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| | |-+  October 7, 2016, Muir Snowfield not powder
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Author Topic: October 7, 2016, Muir Snowfield not powder  (Read 3244 times)

Posts: 998

October 7, 2016, Muir Snowfield not powder
« on: 10/09/16, 10:11 AM »

NOAA said to expect 16 to 22 inches of snow overnight, and Freebird had just taunted us all with his video of skiing fresh snow from Muir. That was enough to get me out of bed at 4AM to make the 202mile drive to Paradise and see for myself.  No one manned the open East gate, so I didn't have to pay to enter the park. Is that seasonal? I arrived at 8:59am to a nearly empty parking lot with new paint marks that were not super clear. The parking ranger was happy with where I put my truck, but not excited about my skis and he warned me about whiteout conditions. Rain was light. I expected powder so I left ski crampons in the parking lot. I expected powder so I carried my big skis. The wind was strong enough to push me around. I wore a real shell and stayed dry in sneakers to glacier vista where the slush started. I switched to boots and kept walking to Panorama Point where I was able to start skinning. I met a snowboarder at the edge of the Muir snowfield. Not a splitboarder. He was post-holing to his knees. and he had forgotten his gloves. He said he was fine. (He was the only person I met until the walk out).  At this point the mush was frozen and skinning was easy. I stayed on top. 2" penetration. This was the skiable zone. It lasted about 200 vertical feet. Then the rain crust became supporting. The pitch is so mild I was able to navigate the glaze so long as I traveled directly up the fall line. I slipped occasionally and caught myself with my whippet. (I love my whippet). It was slick like grease and I believe without a pick of some sort, I'd have slid until I hit something. Exposed rocks had a half inch of clear water ice plastered to their windward west sides. I traveled up the skyline between Paradise Glacier and the Muir snowfield. I stomped most steps to break the ice to provide better traction. I wondered what the hell I was thinking when I decided to leave ski crampons in the truck. I wondered if I would get above the glaze into soft surface snow. At 8300 feet, I found myself in the middle of a slope without feature. It got steeper than I could skin straight up. The glaze was strong and I could not break it by stomping. I looked back where I'd come from, with the safety of rocks that would stop a sliding fall. Could I kick turn and go back? HELL NO! I can't hardly stand right here! Could I go up? no. Could I go down? If I'm not careful, I'm going way far down and it isn't going to be pretty. I decided to traverse ahead downward toward a rock island. It was an awkward and ugly skidding sideslip. I made it to a flat spot above a rock and said to myself "what am I doing?". This is when I admitted to myself that without ski crampons, I'm not equipped for this adventure. I had an argument in my head about long drives and walking through rain and how I've paid the entry price and now we're at the fun part. But my smarter self reigned (rained) and this is where I transitioned. The skiing was way pretty good. The glaze was smooth. I expected a rattly side-skid but it was way better than that. I met the snowboarder again about 200 feet higher than where I left him. He said he was fine. I walked in boots to the paved trail where I put my sneakers back on. The cloud was dense enough that I had to wipe condensing water off my glasses continuously. The stream of cotton-clad tourists contrasted with the solitude of the morning walk. I got back to my truck at 2pm.  My ski crampons sat on the floor. I sure wish I left them in my pack. I could have skied 2000 more feet of smooth rain glaze. Dammit.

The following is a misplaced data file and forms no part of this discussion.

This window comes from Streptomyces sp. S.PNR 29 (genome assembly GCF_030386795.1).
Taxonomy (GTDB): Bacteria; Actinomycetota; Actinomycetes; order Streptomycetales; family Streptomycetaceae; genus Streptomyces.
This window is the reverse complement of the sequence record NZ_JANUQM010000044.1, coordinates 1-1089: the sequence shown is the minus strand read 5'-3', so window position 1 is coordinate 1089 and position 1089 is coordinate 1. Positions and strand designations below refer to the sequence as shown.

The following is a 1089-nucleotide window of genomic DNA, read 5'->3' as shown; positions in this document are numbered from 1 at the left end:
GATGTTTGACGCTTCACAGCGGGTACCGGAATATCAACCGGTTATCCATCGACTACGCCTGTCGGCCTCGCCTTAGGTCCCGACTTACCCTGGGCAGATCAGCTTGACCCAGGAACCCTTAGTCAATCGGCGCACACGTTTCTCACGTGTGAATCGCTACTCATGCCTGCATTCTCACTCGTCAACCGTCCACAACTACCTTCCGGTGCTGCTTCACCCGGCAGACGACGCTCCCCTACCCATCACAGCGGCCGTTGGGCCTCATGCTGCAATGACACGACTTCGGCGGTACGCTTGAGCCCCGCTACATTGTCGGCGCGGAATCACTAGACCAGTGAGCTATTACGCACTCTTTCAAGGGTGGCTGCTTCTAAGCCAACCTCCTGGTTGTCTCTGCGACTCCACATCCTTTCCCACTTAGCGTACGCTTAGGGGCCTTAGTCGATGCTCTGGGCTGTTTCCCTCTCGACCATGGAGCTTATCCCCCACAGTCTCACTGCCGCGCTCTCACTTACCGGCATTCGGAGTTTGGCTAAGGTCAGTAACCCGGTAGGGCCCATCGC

Ski penetration: None.

Boot penetration: Knee Deep.

New snow depth: To my toepiece!

Posts: 163

Re: October 7, 2016, Muir Snowfield not powder
« Reply #1 on: 10/12/16, 07:58 PM »

Thanks for the update!
Unbreakable ice crust around and above Pan Point can be quite scary in early season.  Things might change after Thursday and Saturday storms. 

Posts: 348

Re: October 7, 2016, Muir Snowfield not powder
« Reply #2 on: 10/14/16, 11:41 PM »

Mike, you went from your home to my old home in Vermont in 5 hours!  Except it's October here and you visited there in December.  You are also a time traveler.
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